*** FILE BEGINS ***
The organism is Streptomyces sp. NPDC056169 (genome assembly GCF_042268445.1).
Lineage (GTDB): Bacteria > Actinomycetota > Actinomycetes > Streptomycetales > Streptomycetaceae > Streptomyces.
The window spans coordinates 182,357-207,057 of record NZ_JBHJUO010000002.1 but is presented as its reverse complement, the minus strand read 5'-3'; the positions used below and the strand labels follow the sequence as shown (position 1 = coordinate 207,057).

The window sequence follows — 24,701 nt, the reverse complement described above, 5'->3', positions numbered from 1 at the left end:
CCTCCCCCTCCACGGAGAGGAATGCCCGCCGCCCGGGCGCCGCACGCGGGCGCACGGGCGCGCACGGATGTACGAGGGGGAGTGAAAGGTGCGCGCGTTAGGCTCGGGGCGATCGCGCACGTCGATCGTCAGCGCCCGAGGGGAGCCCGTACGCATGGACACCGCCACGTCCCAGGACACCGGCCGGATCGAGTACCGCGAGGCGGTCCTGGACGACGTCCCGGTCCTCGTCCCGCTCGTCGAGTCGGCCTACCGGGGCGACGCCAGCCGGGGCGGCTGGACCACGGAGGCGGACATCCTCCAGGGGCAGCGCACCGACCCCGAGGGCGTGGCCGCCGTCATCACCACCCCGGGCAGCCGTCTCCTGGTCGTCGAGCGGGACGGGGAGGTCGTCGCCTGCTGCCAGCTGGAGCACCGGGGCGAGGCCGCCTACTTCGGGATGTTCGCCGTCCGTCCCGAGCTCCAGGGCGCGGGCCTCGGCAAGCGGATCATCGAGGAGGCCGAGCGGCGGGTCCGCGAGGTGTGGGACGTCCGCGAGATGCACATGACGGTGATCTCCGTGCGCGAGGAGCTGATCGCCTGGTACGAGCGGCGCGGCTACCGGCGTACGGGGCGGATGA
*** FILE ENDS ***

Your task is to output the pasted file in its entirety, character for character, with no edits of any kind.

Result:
The organism is Streptomyces sp. NPDC056169 (genome assembly GCF_042268445.1).
Lineage (GTDB): Bacteria > Actinomycetota > Actinomycetes > Streptomycetales > Streptomycetaceae > Streptomyces.
The window spans coordinates 182,357-207,057 of record NZ_JBHJUO010000002.1 but is presented as its reverse complement, the minus strand read 5'-3'; the positions used below and the strand labels follow the sequence as shown (position 1 = coordinate 207,057).

The window sequence follows — 24,701 nt, the reverse complement described above, 5'->3', positions numbered from 1 at the left end:
CCTCCCCCTCCACGGAGAGGAATGCCCGCCGCCCGGGCGCCGCACGCGGGCGCACGGGCGCGCACGGATGTACGAGGGGGAGTGAAAGGTGCGCGCGTTAGGCTCGGGGCGATCGCGCACGTCGATCGTCAGCGCCCGAGGGGAGCCCGTACGCATGGACACCGCCACGTCCCAGGACACCGGCCGGATCGAGTACCGCGAGGCGGTCCTGGACGACGTCCCGGTCCTCGTCCCGCTCGTCGAGTCGGCCTACCGGGGCGACGCCAGCCGGGGCGGCTGGACCACGGAGGCGGACATCCTCCAGGGGCAGCGCACCGACCCCGAGGGCGTGGCCGCCGTCATCACCACCCCGGGCAGCCGTCTCCTGGTCGTCGAGCGGGACGGGGAGGTCGTCGCCTGCTGCCAGCTGGAGCACCGGGGCGAGGCCGCCTACTTCGGGATGTTCGCCGTCCGTCCCGAGCTCCAGGGCGCGGGCCTCGGCAAGCGGATCATCGAGGAGGCCGAGCGGCGGGTCCGCGAGGTGTGGGACGTCCGCGAGATGCACATGACGGTGATCTCCGTGCGCGAGGAGCTGATCGCCTGGTACGAGCGGCGCGGCTACCGGCGTACGGGGCGGATGA